J.A.I.L. News Journal
______________________________________________________
Los Angeles, California                                           December 25, 2003

 
Objective: CONVICTIONS -
Not Justice!

Prosecutors Not Penalized, Lawyer Says
New York Times
December 17, 2003
By ANDREA ELLIOTT

A lawyer who won the largest wrongful conviction settlement in the city's history said yesterday that during his investigation he uncovered dozens of cases of prosecutorial misconduct in the Bronx district attorney's office that did not result in disciplinary action. ....
Officials in the district attorney's office denied that prosecutorial misconduct was frequent or went unpunished. They said that in the 72 cases that Mr. Rudin highlighted, sanctions might have been issued that were not reflected in the prosecutors' personnel records. ....
Mr. Rudin's client, Alberto Ramos, won a $5 million settlement this month, 11 years after he was released from prison because of a wrongful conviction in a child sex abuse case. In the 1992 reversal, the judge found that the trial prosecutor had withheld evidence that most likely
would have exonerated Mr. Ramos. He later filed a civil suit, but to win damages from a jury he needed to prove that the prosecutor's actions were caused by a policy or practice of misconduct in the district attorney's office. The city settled on Sept. 4.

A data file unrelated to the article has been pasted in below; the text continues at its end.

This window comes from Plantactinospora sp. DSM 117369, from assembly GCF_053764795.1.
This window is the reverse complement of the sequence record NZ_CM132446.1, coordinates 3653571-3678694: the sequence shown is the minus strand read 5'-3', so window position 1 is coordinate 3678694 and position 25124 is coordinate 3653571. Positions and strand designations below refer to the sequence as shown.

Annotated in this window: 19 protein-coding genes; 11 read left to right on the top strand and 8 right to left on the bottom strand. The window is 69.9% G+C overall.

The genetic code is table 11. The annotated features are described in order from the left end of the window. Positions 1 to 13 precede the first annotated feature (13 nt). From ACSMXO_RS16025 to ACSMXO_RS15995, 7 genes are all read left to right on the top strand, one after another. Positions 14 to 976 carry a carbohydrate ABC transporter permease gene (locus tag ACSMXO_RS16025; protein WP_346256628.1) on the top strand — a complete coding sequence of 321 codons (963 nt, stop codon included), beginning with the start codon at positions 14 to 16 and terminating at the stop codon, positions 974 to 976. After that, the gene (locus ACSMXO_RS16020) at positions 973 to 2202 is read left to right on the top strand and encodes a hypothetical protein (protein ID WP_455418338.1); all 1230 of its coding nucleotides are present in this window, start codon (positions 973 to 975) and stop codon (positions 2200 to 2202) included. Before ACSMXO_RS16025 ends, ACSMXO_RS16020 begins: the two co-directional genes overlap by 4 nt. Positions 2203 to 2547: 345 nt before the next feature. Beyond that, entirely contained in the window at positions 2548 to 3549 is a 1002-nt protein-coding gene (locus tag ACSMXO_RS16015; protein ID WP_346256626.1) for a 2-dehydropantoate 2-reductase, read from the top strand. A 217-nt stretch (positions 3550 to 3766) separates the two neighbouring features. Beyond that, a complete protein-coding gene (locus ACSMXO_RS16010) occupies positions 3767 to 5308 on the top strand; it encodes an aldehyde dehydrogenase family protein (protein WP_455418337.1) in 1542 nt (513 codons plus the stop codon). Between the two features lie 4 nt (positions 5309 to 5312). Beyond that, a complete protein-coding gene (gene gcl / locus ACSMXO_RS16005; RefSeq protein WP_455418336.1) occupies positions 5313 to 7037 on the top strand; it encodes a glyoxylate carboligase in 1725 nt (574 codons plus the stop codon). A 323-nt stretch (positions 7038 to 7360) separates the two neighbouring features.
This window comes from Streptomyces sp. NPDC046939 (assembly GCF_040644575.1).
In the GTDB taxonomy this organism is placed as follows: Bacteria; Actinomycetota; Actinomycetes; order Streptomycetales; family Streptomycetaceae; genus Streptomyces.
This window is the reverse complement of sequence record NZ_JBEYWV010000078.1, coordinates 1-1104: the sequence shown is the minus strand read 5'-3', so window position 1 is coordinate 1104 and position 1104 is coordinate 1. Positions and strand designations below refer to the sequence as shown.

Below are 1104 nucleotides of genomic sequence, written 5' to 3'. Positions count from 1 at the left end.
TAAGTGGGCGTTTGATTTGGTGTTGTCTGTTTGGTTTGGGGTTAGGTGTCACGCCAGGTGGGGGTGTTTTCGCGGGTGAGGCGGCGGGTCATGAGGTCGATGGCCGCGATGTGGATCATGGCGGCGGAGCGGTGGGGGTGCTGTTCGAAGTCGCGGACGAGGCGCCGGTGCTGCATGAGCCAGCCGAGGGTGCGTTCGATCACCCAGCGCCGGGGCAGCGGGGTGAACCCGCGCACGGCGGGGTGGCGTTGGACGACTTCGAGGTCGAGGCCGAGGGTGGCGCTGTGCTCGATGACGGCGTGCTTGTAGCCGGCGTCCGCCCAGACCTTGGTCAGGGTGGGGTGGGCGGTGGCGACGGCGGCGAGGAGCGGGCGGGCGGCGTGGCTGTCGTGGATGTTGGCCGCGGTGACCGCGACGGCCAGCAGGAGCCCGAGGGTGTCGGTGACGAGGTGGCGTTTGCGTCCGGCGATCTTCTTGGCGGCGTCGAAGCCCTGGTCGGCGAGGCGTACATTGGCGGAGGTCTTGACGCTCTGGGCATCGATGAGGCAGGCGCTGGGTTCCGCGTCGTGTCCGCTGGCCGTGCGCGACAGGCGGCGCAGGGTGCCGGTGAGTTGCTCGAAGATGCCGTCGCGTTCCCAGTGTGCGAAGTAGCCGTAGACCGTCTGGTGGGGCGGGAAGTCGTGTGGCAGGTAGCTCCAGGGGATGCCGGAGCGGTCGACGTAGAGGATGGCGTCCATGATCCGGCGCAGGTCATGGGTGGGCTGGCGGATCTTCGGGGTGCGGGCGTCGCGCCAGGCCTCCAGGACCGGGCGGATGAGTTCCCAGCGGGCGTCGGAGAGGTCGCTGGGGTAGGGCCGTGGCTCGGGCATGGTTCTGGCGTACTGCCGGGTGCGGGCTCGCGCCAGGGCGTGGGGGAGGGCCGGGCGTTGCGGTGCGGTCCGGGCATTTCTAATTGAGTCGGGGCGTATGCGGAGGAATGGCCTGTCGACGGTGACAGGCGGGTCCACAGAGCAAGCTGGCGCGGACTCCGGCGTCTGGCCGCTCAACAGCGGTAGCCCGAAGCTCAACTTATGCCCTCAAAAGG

The withholding of exculpatory evidence and other forms of prosecutorial misconduct are problems in courts nationwide, legal experts say. There is disagreement about whether offending prosecutors are sanctioned often or severely enough, but the lack of disciplinary action by the Bronx district attorney in dozens of cases where misconduct was cited - with some prosecutors, repeatedly - is evidence of a policy of tolerance, Mr. Rudin said.

"Here you have people with the power to destroy lives, and when they do it by withholding evidence, there is no sanction," he said.

Officials in the Bronx district attorney's office said that the citings were not conclusive evidence that misconduct occurred willfully, or that a pattern existed, given the high volume of felony cases tried in the 21-year period - about 100,000.

Others in the legal profession said that misconduct was sometimes a necessary part of the learning curve. "Everybody makes mistakes - if we have a zero-tolerance policy in the legal profession, everyone is going to get disbarred," said Joshua K. Marquis, district attorney of Astoria, Ore., and a member of the board of directors of the National District Attorneys Association.

The cases that Mr. Rudin highlighted involved 74 prosecutors - 14 of whom were cited for misconduct in several cases. In one such case, a prosecutor who was hired in 1978 and retired in 1984 was cited for prosecutorial misconduct in the appellate decisions of five criminal
cases.

He was singled out in a manslaughter reversal in 1985 for "confusing and misleading the jury." In that ruling, the judge recalled the prosecutor's cited misconduct in another manslaughter case that had been reversed and concluded that his conduct and actions "can only be viewed as willful and deliberate."

But according to his personnel records, his salary continued to rise steadily until he retired, and included merit raises and bonuses.

Eighteen of the 72 cases involved prosecutors withholding evidence that might have helped the defendant. All 18 cases were overturned.